Even if the Syrian market will open up to Israel tomorrow morning, I don’t think it will have a meaningful effect on Israel’s economy.

As for the Arab world’s market, peace with Syria won’t open it up to Israelis.
At best, it will open the local Syrian market to Israelis, but that’s basically it.

And the general Arab market won’t deal with Israel until we have peace with the Palestinians – so peace with Syria can’t ‘deliver’ the general Arab market as one of the peace fruits.

And yes… even if the whole Arab market will open up to Israel tomorrow, I’m sure that our main source for income will remain North America, Europe and Asia.

To sum up my point: I don’t think that peace with Syria brings to Israel any meaningful economic fruits.

The real ‘products’ that Syria holds and actually mean something to Israel are mostly geopolitical and security related:

* Syria’s alliance with Iran
* Syria’s alliance with Hezbollah
* Syria’s alliance with Hamas
* Willingness to compromise and find workable solutions to the Golan issue (like leasing it).

If Syria will come forward with offers which address the above ingredients, you’ll see a positive change in public opinion in Israel, which will push Israel’s leadership towards a deal with Syria.

Sticking to the current Syrian formulas will lead the public opinion in Israel to stick to its positions too.
That’s how I read the situation, anyway.

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December 1st, 2007, 4:02 pm

 

35. Enlightened said:

IG; THe time lag here makes hard to respond I am always behind.

You might be right about the paranoia bit ! (lol). Just one thing I agree with Alex, peace will not be a worthless piece of paper, it means everything to us, it is the be all end all. It is the basis of all our religions no matter what you follow. It peace should not be a demand but a right for all of us, too much has been wasted in sixty years, it is an ideal we should all espouse and demand.

Peace will not be worthless, it will mean everything.

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December 2nd, 2007, 12:24 am

 

36. Helena Cobban said:

I will simply repeat that Israel’s act of unilaterally annexing Golan has no more relevance in international law than exactly similar acts in the past which we can note included Saddam Hussein’s act of “indimam” of Kuwait in 1990 or Germany’s “Anschluss” of Austria in 1936. Those words both simply mean, in the respective languages, “annexation.” In whatever language, it is always decried in international law.

Why, even the US government, which can often be very evasive regarding the legality of Israel’s unilateral annexation of East Jerusalem, is clear that the annexation of Golan has no legality.

“Anschluss” is simply the German-language word for annexation. I realize that the choice I made to use that word rather than annexation may have raised a few hackles, prehaps unnecessarily; and I’m sorry if I upset anyone by doing it. After all, what is important is to recognize the illegality of annexation as such and indeed, the core UN principle of the inadmissibility of territory by force.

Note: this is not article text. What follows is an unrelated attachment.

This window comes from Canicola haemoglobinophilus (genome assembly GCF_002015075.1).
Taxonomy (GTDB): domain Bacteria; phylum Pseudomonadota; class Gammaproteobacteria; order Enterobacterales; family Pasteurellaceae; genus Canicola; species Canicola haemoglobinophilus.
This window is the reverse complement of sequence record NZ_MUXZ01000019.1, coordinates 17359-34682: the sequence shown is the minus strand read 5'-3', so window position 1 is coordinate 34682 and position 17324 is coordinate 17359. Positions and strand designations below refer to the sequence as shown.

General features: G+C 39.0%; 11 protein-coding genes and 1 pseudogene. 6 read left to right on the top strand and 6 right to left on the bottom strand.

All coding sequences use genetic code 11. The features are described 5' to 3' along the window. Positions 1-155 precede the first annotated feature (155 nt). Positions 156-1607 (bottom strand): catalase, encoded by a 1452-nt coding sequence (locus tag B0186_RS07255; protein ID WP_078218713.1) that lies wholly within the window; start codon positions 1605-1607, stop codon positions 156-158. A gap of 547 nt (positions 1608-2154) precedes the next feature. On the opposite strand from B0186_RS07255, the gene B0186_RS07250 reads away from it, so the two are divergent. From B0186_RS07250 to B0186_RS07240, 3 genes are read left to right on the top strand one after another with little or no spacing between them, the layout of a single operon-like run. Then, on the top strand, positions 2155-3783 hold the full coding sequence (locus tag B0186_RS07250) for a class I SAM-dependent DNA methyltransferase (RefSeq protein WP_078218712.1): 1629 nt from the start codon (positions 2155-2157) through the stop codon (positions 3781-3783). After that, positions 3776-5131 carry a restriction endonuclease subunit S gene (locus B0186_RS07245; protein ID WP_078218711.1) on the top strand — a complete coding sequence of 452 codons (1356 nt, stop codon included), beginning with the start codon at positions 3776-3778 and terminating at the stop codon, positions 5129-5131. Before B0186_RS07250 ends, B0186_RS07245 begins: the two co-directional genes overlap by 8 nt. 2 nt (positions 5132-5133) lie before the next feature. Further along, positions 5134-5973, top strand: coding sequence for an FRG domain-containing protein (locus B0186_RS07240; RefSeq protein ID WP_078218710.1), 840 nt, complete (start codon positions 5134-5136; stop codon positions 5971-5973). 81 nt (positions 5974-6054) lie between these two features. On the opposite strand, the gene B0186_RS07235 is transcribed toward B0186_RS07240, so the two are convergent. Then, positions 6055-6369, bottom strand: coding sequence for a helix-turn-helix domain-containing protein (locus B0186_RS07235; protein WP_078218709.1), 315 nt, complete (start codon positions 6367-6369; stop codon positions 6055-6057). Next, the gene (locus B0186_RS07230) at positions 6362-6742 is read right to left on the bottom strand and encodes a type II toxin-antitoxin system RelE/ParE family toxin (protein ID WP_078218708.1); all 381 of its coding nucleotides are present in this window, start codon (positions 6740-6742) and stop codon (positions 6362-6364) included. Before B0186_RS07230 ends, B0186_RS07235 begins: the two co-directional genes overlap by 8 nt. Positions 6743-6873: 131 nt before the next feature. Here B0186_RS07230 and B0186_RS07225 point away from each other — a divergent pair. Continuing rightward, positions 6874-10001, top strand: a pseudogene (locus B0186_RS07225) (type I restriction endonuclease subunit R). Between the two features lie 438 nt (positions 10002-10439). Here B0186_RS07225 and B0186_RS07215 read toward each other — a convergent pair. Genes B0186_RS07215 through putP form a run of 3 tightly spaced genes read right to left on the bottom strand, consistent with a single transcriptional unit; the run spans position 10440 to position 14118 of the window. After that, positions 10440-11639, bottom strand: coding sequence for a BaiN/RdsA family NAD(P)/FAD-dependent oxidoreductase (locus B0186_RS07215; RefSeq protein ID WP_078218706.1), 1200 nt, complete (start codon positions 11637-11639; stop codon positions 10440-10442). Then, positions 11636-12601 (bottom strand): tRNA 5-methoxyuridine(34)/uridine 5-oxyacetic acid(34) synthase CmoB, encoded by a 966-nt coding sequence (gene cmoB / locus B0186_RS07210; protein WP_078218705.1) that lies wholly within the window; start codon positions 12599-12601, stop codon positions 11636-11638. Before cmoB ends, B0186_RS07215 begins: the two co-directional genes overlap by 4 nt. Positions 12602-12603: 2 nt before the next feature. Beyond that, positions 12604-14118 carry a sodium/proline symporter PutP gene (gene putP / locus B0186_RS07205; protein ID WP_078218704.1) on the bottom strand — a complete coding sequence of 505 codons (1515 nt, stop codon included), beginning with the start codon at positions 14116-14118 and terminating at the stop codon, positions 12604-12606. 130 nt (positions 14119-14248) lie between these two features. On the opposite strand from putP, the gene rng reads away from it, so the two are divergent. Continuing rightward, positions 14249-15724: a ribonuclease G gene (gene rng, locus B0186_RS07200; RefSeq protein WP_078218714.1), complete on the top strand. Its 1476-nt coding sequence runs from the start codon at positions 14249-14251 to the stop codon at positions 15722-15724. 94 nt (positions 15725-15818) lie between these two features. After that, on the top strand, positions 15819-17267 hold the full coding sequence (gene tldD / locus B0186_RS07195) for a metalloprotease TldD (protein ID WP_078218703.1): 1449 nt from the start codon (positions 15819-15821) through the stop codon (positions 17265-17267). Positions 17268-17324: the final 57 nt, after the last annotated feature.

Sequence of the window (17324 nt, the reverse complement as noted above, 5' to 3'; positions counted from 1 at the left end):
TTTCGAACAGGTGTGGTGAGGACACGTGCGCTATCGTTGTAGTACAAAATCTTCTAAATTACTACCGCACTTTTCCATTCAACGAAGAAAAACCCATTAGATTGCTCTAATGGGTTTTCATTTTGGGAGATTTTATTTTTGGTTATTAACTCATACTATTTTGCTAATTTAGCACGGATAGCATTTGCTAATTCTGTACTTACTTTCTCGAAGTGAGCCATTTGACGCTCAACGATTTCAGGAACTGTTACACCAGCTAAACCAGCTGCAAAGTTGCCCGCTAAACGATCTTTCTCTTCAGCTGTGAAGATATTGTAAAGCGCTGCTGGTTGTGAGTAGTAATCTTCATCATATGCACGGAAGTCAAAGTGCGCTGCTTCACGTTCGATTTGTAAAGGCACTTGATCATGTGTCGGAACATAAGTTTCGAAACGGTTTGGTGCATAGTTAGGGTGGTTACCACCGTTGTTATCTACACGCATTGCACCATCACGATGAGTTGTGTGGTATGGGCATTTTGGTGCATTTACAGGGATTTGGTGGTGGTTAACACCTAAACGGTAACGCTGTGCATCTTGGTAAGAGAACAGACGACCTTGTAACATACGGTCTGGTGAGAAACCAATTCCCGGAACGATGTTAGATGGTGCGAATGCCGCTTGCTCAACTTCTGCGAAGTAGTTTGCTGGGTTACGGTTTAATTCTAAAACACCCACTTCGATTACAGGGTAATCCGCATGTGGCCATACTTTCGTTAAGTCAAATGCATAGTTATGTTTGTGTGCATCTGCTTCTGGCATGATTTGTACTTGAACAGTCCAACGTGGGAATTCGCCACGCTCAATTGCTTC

But if my use of the term prompted a few readers here to look more objectively at the actual content of an annexation policy– as opposed to the feel-good, hilariously self-referential idea that Golan “just means such a lot to Israelis!”– then that’s good.

Reminder to Israeli and pro-Israeli friends: Golan also “means a lot” to Syrians and other Arabs. And in particular it means a lot to the 20,000 Syrians who still live in their families’ ancestral towns and villages, while continuing to endure the extremely discriminatory and intrusive rule of the foreign occupying power, and to the quarter-million-plus Syrians who are also, to an equal extent, “ancestral sons and daughters” of Golan but who have been forced by Israeli policy to live in exile from their families’ ancestral homes and farms for more than 40 years now.

(As for all the huffing and puffing about “We have to check out this USIP and investigate Helena’s relation to it”, you guys are almost endearing in your ignorance and the blatancy and hamfistedness of your attempt to consider a campaign of intimidation against me…. You would do a lot better to spend your time doing some constructive thinking about how Israel can build the kinds of relationships of mutual respect and reciprocity with its neighbors that are the only longterm guarantor of any nation’s security and thriving. One hint: annexing other people’s lands and then relying only on military force and intimidation to keep those others at bay is NOT a longterm recipe for anyone’s peace and wellbeing. Or, as Israelis say, for their “shalom”.)

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December 2nd, 2007, 10:07 pm

 

37. Majhool said:

Although late, here is my 2 cetns. If the people of Israel think like the American people think, then the Golan will not be returned to Syria given the current balance of power. Democracies, which i respect, represents the interests of their people, people are selfish, people (collectively) will not give something unless they have to.

Either The USA forces them to, or Syria build a sustainable economical and/or militaty power.

I say, make Syria democratic, choactic, much like Lebanon, and we will drive them out. My advice to those who really want the Golan back is to promote a democratic system in Syria, more precisly a parlimantary system.

Oh and BTY AIG stats seems way more realistic that those of Alex.

Salam

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December 4th, 2007, 4:00 am